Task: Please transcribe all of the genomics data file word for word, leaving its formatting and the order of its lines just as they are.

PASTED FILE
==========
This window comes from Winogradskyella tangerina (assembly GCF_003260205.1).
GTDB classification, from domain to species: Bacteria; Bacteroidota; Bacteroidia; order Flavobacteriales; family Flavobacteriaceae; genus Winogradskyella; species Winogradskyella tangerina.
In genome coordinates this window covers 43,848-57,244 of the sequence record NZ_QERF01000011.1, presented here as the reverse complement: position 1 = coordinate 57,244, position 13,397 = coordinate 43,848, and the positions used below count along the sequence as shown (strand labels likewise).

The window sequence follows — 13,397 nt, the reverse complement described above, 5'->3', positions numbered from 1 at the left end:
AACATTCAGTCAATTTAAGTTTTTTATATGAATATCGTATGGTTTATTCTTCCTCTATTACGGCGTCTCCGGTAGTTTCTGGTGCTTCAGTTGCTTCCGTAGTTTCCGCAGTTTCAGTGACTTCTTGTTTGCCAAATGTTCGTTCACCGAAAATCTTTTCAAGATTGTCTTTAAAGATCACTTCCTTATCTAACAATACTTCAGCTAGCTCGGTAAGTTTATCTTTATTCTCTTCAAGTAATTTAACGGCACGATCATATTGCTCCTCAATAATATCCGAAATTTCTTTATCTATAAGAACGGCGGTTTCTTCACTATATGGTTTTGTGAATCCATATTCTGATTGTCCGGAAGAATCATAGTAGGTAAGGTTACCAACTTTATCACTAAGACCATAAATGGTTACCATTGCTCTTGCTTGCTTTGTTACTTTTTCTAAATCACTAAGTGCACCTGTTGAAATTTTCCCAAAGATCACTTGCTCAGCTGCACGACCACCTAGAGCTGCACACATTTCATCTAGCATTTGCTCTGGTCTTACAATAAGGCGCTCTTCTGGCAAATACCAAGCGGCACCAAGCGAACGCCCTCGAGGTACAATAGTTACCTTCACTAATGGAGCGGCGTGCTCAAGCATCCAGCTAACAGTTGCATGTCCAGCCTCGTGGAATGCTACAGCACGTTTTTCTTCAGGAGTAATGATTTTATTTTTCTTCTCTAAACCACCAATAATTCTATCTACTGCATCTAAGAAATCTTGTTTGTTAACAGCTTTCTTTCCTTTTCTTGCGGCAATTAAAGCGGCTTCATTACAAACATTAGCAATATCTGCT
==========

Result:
This window comes from Winogradskyella tangerina (assembly GCF_003260205.1).
GTDB classification, from domain to species: Bacteria; Bacteroidota; Bacteroidia; order Flavobacteriales; family Flavobacteriaceae; genus Winogradskyella; species Winogradskyella tangerina.
In genome coordinates this window covers 43,848-57,244 of the sequence record NZ_QERF01000011.1, presented here as the reverse complement: position 1 = coordinate 57,244, position 13,397 = coordinate 43,848, and the positions used below count along the sequence as shown (strand labels likewise).

The window sequence follows — 13,397 nt, the reverse complement described above, 5'->3', positions numbered from 1 at the left end:
AACATTCAGTCAATTTAAGTTTTTTATATGAATATCGTATGGTTTATTCTTCCTCTATTACGGCGTCTCCGGTAGTTTCTGGTGCTTCAGTTGCTTCCGTAGTTTCCGCAGTTTCAGTGACTTCTTGTTTGCCAAATGTTCGTTCACCGAAAATCTTTTCAAGATTGTCTTTAAAGATCACTTCCTTATCTAACAATACTTCAGCTAGCTCGGTAAGTTTATCTTTATTCTCTTCAAGTAATTTAACGGCACGATCATATTGCTCCTCAATAATATCCGAAATTTCTTTATCTATAAGAACGGCGGTTTCTTCACTATATGGTTTTGTGAATCCATATTCTGATTGTCCGGAAGAATCATAGTAGGTAAGGTTACCAACTTTATCACTAAGACCATAAATGGTTACCATTGCTCTTGCTTGCTTTGTTACTTTTTCTAAATCACTAAGTGCACCTGTTGAAATTTTCCCAAAGATCACTTGCTCAGCTGCACGACCACCTAGAGCTGCACACATTTCATCTAGCATTTGCTCTGGTCTTACAATAAGGCGCTCTTCTGGCAAATACCAAGCGGCACCAAGCGAACGCCCTCGAGGTACAATAGTTACCTTCACTAATGGAGCGGCGTGCTCAAGCATCCAGCTAACAGTTGCATGTCCAGCCTCGTGGAATGCTACAGCACGTTTTTCTTCAGGAGTAATGATTTTATTTTTCTTCTCTAAACCACCAATAATTCTATCTACTGCATCTAAGAAATCTTGTTTGTTAACAGCTTTCTTTCCTTTTCTTGCGGCAATTAAAGCGGCTTCATTACAAACATTAGCAATATCTGCT